Lavender can be a new and unusual crop that can be integrated into a range existing grower holdings, and it can even integrate well with other products such as honey if you have hives on site.
Dried lavender can be sold as a variety of products such as dried flowers, prepared into bunches either by itself or mixed with other dried flowers like thistle and Gypsophila. For pick-your-own sites lavender can make an attractive addition to the farm site. Large lavender plantations can even be hired out for wedding photograph scenery! From a growing perspective, lavender can be easily cultivated with few pest and disease problems in the long term. Once planted lavender can last for 6 – 10 years according to soil, variety and weather conditions before requiring replanting.
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Lavender is best suited to area of low rainfall, in calcareous, stony, well-drained soil in dry, sunny situations. Light loam over chalk is the most suitable, although sandy loams can be used if suitably limed. Free draining soil is essential, making heavy soils unsuitable due to the increased risk of disease. Frost-free areas, and protection from strong winds is also required.
Lavender will be well suited to mild Welsh winters, but high rainfall and strong wind exposure can prove a challenge to the crop. It’s best to plant lavender in sheltered fields, but if you want to grow on an exposed site consider wind breaks to protect the crop.
The main commercial varieties are Grosso, Provence, Gros Blue and Dutch Mill. L. x intermedia hybrids (commonly known as Lavandin) are recommended for oil extraction and fresh and dried flowers – they flower profusely, giving large flower heads with a greater oil content than L. angustifolia varieties. These varieties are very hardy, flowering from July to late August. Plants can also reach 60cm, making an impressive sight for visitors. However, dwarf L. angustifolia varieties like Hidcote Blue, Maillette and Munstead are recommended for dried flowers as they have strong flower retention after drying. L. angustifolia varieties also produce greater quality oil for perfume and cosmetic use. Plug plants raised from seed are likely to be available from ornamental propagators – avoid cutting material from avoid biosecurity risks.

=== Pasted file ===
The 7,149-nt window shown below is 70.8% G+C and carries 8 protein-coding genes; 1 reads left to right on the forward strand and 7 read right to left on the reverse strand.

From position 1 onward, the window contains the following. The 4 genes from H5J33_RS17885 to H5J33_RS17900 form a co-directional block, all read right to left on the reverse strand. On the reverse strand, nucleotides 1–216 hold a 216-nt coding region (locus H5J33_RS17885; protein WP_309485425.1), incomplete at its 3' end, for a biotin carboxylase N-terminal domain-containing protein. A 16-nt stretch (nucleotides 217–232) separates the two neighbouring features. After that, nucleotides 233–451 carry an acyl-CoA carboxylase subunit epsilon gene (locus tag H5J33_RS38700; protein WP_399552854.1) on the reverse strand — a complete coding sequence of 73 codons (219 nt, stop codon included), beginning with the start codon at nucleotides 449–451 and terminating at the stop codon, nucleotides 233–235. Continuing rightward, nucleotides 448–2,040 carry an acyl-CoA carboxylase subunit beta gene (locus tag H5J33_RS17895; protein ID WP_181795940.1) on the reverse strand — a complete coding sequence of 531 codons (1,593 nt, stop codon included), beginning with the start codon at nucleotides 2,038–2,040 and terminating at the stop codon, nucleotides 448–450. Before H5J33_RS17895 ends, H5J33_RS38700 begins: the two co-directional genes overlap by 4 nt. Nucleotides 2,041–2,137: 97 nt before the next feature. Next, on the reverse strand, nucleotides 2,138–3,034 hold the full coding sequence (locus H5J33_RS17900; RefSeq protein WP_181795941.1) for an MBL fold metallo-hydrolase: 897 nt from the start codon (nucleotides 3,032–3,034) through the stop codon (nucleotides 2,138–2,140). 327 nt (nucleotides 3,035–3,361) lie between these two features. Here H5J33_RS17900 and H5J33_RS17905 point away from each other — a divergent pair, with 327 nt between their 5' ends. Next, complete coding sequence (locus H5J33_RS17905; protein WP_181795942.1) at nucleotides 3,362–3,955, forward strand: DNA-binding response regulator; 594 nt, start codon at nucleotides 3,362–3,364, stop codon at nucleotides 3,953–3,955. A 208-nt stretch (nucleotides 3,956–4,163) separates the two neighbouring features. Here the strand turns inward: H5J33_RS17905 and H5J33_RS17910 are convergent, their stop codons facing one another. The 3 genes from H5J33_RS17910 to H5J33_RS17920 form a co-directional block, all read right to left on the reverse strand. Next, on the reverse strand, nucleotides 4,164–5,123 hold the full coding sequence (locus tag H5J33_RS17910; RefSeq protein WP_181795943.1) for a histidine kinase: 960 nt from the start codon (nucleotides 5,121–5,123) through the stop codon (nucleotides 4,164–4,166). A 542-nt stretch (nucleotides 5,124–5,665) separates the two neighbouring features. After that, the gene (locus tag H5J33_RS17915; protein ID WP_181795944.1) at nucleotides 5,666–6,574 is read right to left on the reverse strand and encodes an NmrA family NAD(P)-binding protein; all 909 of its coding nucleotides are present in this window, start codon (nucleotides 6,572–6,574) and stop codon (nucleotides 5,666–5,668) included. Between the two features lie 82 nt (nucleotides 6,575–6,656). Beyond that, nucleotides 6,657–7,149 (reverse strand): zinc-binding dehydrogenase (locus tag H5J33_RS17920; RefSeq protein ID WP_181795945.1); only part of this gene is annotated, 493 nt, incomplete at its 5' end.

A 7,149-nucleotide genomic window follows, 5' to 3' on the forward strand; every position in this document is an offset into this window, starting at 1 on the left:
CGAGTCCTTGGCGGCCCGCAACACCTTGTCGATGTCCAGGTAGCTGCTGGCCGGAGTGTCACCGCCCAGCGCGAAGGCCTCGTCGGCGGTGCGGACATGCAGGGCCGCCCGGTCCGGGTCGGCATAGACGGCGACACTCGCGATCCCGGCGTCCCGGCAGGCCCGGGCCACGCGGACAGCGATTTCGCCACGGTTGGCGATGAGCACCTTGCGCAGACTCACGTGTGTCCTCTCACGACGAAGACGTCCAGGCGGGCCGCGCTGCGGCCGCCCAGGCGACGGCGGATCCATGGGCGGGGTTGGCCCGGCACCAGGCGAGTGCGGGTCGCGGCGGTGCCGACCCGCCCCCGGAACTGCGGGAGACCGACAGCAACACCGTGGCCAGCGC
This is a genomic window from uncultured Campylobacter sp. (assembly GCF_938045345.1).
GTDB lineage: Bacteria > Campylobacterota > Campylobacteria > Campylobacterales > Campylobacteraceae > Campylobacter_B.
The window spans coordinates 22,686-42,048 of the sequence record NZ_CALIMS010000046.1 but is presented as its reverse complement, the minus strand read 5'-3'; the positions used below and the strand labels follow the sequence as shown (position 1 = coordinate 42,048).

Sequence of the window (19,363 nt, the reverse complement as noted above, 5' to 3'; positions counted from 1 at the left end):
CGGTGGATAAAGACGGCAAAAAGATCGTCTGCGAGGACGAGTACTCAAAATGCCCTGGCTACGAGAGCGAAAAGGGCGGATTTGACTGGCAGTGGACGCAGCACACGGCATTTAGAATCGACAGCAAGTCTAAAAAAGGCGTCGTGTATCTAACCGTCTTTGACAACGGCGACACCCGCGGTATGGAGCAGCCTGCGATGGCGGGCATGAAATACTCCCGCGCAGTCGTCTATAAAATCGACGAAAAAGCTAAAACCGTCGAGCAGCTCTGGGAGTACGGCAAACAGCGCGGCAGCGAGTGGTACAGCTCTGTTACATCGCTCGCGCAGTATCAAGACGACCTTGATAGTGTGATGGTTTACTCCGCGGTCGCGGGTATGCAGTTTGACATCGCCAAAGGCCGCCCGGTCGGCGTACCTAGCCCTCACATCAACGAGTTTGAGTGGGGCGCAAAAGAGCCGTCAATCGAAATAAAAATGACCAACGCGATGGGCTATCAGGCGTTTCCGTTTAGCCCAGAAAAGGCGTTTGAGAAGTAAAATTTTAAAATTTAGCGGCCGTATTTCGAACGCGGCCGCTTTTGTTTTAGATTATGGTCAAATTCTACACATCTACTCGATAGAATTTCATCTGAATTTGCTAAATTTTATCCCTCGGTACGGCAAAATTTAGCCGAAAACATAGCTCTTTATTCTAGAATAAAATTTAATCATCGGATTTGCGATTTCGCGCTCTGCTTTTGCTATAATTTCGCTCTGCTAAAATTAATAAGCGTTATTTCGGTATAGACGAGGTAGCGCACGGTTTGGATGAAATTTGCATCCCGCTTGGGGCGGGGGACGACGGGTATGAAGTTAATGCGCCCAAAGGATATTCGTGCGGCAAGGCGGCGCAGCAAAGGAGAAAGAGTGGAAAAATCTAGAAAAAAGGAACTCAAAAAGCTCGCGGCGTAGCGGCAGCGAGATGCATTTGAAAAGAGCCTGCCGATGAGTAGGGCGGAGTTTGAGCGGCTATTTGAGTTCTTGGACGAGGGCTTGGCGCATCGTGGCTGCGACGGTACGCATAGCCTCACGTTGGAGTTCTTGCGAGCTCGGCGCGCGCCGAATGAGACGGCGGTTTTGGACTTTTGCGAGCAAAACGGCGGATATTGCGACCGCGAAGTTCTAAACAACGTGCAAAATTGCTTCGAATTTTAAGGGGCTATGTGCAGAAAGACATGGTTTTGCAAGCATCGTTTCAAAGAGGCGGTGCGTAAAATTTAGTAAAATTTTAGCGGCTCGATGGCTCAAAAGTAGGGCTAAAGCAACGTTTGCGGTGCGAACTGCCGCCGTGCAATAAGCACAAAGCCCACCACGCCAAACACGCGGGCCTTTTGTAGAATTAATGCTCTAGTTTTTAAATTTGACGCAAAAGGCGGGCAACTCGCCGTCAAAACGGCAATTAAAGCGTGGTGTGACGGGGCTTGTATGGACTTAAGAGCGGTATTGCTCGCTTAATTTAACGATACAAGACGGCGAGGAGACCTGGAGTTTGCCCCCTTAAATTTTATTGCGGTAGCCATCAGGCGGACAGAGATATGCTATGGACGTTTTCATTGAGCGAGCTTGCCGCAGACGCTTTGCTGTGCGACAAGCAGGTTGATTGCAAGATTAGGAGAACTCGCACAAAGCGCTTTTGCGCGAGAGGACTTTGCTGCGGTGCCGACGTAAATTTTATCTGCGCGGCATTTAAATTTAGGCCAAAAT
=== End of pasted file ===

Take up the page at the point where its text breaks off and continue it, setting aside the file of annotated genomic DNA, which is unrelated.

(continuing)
Lavender can be harvested July – August. If cutting for oil distillation all flowers must be in open, generally a week later than flowers would be cut for the fresh or dried market. Flowers are best cut when the plants are dry, and strong sun will improve the oil content. If you plan to grow for oil production you must carefully consider the availability of a distiller, or research and invest in your own distillation apparatus – how the crop is distilled is likely to have a significant impact on how you harvest and handle your crop. Oil yields of 35 – 45 kg oil/ha are achievable in a good year, but 11 kg oil/ha is likely to be more representative. Lavender grown for dried flowers should be cut just before the flowers reach full bloom. These should be laid in open trays and dried outdoors in the sun (covered up at night) or in a well-ventilated, dry room.
Some die back may be seen 3-4 years after planting – this is generally non-specific and due to a variety of purposes. The worst problems are seen in tunnels, especially if kept wet. Pest pressure is generally low, and most disease problems can be managed culturally – this can even be an ideal crop to grow organically. Disease is unlikely to be a significant problem in field grown lavender. Root rots like Armillaria, Fusarium, Pythium and Phytophthora can be a risk, especially in wet fields. Septoria leaf spot and Vertilicillium wilt should also be watched for. Phoma may become evident from May onwards as young shoots become chlorotic and wilt. Infected plants should be lifted and destroyed quickly, alongside adjacent plants to contain the spread.
Every effort is made to ensure the accuracy of information and recommendations given in these notes. All applications of crop protection chemicals should be made in accordance with label recommendations, which should be consulted before spraying. Some of the pesticides mentioned in these notes may not be supported by label recommendations for their use on pumpkin crops but are permissible via Extension of Authorisation for Minor Use (EAMU) in the UK under ‘The Revised Long Term Arrangements For Extension Of Use (2002)’. In these cases, the use of the pesticide is at the risk of the user and Tyfu Cymru does not accept liability for any loss or damage caused by such use. The references to on-label approvals and EAMUs for use of pesticides in pumpkin crops and are correct at the time of writing. These are subject to change and approval may be withdrawn at any point. It is the grower's responsibility to check approvals before use of pesticides. If in doubt a grower should seek advice from a BASIS qualified advisor - this is available free of charge for eligible growers through the Tyfu Cymru program, please contact us to arrange an appointment – email/telephone advice is also available.